Saturday, January 28, 2023

November Hill farm journal, 174

 The farm has been a muddy mess the past two weeks, not quite getting the time it needs to dry out before the next rain arrives. It’s also really hit that time of year when I feel like the ground is just destroyed in terms of any chance it can grow anything green again. Thankfully after a few years of our farm helper getting up most/all of the leaves, this year we left them all. That’s mostly what I did prior to having our farm helper and going into this winter without him, I knew we were going back to that. 

I learned during the years he got up the leaves that while it looked better during the sunnier parts of winter, when we had any kind of precipitation it was a disaster. The leaf cover helps with run off, it helps with mud, it helps the insects whose life cycles depend on having places to pupate. So this year I felt good about not only leaving the leaves, but not having that extra work to do.

What happens is that, gradually through the winter when we muck pastures and paddocks, a few of the leaves at a time get picked up along with the manure and composted. By spring most of the leaves are in compost piles or have broken down on their own. In the grassy paddock, where we only allow the herd to have limited and select times of turn-out, the winter grass is as thick as ever and the leaves are gradually displaced as the grass grows. I’ll mow that in the early spring to get rid of some weeds, but even that does not need raking. It seems obvious that out in natural areas, no one is out there removing leaf fall. I’m back to my original plan: let the leaves fall, let them stay, let them do their thing in the ecosystem. It’s best in that way, but for us, it’s also best for the horsekeeping part too.

I noticed yesterday that the daffodils are about 7 inches tall. I confess I actually love this early growth better than the flowers. The straight stems shooting up in bigger clusters than the year before make me happy this time of year. Proof that in spite of how the landscape looks, life is happening and things are alive and well.

I just ordered heirloom seeds for the potager. My son, daughter-in-law, and grandson are going to partner with us this spring to have our potager here and a similar space at their house, where we will attempt to grow the bulk of our produce. Today we have a 60-degree day, and I’m going to spend a chunk of it working in the potager to get the beds composted and ready for planting in the next few weeks. I have a roll of no-climb fencing that was accidentally purchased at the wrong height for side fence line, so I’m going to install it inside the board fencing of the potager to at least cut down on the bunnies entering willy-nilly to snack on new/young plantings. I also have some wire bell cages I can use.

I’ve done a small amount of clearing stalks in a couple of the pollinator beds, mostly along the edges where they were hanging down and getting in the way. I made a couple of small “edges” with the stems so the insects can still have them and the birds can continue to forage and shelter. 

I need to get ready and set up an extra bee hive, which will clear some stuff out of my beekeeping supply closet. Swarm season will be here before we know it and I wouldn’t mind getting one more colony going. So far all five are making it through this winter, even the one I thought had died out, but if we lose any I can replace them by splitting the early swarmers.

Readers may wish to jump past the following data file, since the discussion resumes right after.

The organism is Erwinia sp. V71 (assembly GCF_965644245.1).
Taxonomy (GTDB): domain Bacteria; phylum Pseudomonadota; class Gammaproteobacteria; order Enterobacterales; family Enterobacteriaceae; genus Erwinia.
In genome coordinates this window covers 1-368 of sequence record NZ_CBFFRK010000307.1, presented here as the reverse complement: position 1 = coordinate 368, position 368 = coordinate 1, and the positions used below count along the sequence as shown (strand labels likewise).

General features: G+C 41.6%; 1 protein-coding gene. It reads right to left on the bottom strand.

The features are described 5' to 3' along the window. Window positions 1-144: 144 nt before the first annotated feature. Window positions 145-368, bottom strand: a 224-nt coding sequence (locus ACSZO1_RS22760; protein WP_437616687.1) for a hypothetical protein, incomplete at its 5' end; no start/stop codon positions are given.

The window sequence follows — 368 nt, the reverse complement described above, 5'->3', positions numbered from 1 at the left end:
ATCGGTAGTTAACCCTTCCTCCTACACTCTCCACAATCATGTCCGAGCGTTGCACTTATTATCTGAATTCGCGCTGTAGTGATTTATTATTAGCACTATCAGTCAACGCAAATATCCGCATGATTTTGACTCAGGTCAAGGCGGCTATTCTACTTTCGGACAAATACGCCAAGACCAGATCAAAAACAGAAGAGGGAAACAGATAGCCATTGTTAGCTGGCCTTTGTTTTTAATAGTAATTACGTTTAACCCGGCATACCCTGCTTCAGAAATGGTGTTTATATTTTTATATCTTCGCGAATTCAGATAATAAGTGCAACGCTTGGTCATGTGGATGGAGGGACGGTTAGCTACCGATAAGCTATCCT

The herd is hanging in there through the muddy season. Dogs and cats are all doing their things too. Keil Bay’s chiropractic vet convinced me he could go back to every third month for adjustments, and we’ve spread his acupuncture and Legend injections to every other month. The birthday season has come - Baloo turned 6 and Clem turned 4 this month, Redford and Cody are up next month, and we’ll get to Keil Bay and Apache in April. I’m leaving out the humans but some of us will have our birthdays too!

One thing I’ll announce is that in the next month I’ll be starting a Substack, not to replace this blog, but to add a new weekly “column.” It will have some free contact and some paid content, and its focus will be the psychotherapy strategies I offer (and have offered) to my clients for the past 32 years. When I jumped back in full-time in July I found that the strategies are as needed now as they ever have been, and in ways more so. I’m happy to be able to share some of them in this new forum. I’ll post the link here when it’s active and rolling, in case anyone who reads here wants to also read there.

I hope everyone is making it through this winter with moments and times of joy and also hope. There are things happening that are upsetting and that inspire anger and frustration, and I’m not going to go into them in detail here. But I want to say this: we all deserve the chance to live our lives in safety, peace, and the ability to be with family and friends. We deserve to move through the world without being at risk of human-caused injury or death. And we deserve leadership that focuses on making this world all of those things. I do not know how we get to that from where we are, but I am holding the space for that to happen and doing the things I can to contribute in small ways to that way of life. 

1 comment:

Grey Horse Matters said...

We left our leaves on the ground this year too. We've been having an unusually warm winter this year. And I'm not complaining about it! Lots of rain but no snow to speak of which to me is a good thing. To hear the weathermen on tv it's a real tragedy. Lots of mud though and the herd is loving to roll in it every chance they get. This weekend is going to be extremely cold but then back to warm temps. I don't care I'll take it!

Your new Substack sounds interesting an I will definitely check it out when you put it up. Good luck with it!